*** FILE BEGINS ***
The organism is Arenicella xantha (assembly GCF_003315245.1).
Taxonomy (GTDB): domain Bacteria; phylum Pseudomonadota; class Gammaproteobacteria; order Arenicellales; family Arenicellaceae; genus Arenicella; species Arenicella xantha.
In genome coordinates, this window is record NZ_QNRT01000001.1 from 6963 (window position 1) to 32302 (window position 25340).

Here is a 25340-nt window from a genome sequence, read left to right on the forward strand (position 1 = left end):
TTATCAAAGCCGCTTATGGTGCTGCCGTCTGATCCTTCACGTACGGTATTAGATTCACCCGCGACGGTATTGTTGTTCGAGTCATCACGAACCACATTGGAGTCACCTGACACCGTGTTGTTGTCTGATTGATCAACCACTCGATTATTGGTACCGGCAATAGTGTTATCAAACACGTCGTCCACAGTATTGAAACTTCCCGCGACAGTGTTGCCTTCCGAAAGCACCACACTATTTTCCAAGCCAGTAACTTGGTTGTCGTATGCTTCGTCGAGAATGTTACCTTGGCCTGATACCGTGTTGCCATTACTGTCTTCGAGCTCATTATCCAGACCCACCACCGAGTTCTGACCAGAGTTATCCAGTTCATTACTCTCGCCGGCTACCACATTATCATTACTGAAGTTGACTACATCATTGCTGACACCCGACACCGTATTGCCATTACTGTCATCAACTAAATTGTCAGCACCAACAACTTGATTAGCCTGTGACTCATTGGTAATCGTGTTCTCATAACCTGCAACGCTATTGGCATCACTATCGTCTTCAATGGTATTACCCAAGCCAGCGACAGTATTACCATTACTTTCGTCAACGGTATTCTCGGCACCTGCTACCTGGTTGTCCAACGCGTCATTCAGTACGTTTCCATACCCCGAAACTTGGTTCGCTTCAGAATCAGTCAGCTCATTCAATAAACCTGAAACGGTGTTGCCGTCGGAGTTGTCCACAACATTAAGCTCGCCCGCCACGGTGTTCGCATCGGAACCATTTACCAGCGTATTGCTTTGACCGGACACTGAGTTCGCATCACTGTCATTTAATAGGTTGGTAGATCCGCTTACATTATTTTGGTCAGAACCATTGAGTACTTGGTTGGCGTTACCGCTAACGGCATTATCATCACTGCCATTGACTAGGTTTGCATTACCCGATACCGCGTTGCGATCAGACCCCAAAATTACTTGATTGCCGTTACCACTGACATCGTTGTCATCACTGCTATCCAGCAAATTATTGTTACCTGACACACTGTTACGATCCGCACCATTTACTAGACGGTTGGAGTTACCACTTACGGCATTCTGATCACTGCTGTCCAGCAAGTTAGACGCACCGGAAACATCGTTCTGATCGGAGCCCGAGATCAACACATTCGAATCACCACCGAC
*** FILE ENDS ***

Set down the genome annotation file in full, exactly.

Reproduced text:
The organism is Arenicella xantha (assembly GCF_003315245.1).
Taxonomy (GTDB): domain Bacteria; phylum Pseudomonadota; class Gammaproteobacteria; order Arenicellales; family Arenicellaceae; genus Arenicella; species Arenicella xantha.
In genome coordinates, this window is record NZ_QNRT01000001.1 from 6963 (window position 1) to 32302 (window position 25340).

Here is a 25340-nt window from a genome sequence, read left to right on the forward strand (position 1 = left end):
TTATCAAAGCCGCTTATGGTGCTGCCGTCTGATCCTTCACGTACGGTATTAGATTCACCCGCGACGGTATTGTTGTTCGAGTCATCACGAACCACATTGGAGTCACCTGACACCGTGTTGTTGTCTGATTGATCAACCACTCGATTATTGGTACCGGCAATAGTGTTATCAAACACGTCGTCCACAGTATTGAAACTTCCCGCGACAGTGTTGCCTTCCGAAAGCACCACACTATTTTCCAAGCCAGTAACTTGGTTGTCGTATGCTTCGTCGAGAATGTTACCTTGGCCTGATACCGTGTTGCCATTACTGTCTTCGAGCTCATTATCCAGACCCACCACCGAGTTCTGACCAGAGTTATCCAGTTCATTACTCTCGCCGGCTACCACATTATCATTACTGAAGTTGACTACATCATTGCTGACACCCGACACCGTATTGCCATTACTGTCATCAACTAAATTGTCAGCACCAACAACTTGATTAGCCTGTGACTCATTGGTAATCGTGTTCTCATAACCTGCAACGCTATTGGCATCACTATCGTCTTCAATGGTATTACCCAAGCCAGCGACAGTATTACCATTACTTTCGTCAACGGTATTCTCGGCACCTGCTACCTGGTTGTCCAACGCGTCATTCAGTACGTTTCCATACCCCGAAACTTGGTTCGCTTCAGAATCAGTCAGCTCATTCAATAAACCTGAAACGGTGTTGCCGTCGGAGTTGTCCACAACATTAAGCTCGCCCGCCACGGTGTTCGCATCGGAACCATTTACCAGCGTATTGCTTTGACCGGACACTGAGTTCGCATCACTGTCATTTAATAGGTTGGTAGATCCGCTTACATTATTTTGGTCAGAACCATTGAGTACTTGGTTGGCGTTACCGCTAACGGCATTATCATCACTGCCATTGACTAGGTTTGCATTACCCGATACCGCGTTGCGATCAGACCCCAAAATTACTTGATTGCCGTTACCACTGACATCGTTGTCATCACTGCTATCCAGCAAATTATTGTTACCTGACACACTGTTACGATCCGCACCATTTACTAGACGGTTGGAGTTACCACTTACGGCATTCTGATCACTGCTGTCCAGCAAGTTAGACGCACCGGAAACATCGTTCTGATCGGAGCCCGAGATCAACACATTCGAATCACCACCGAC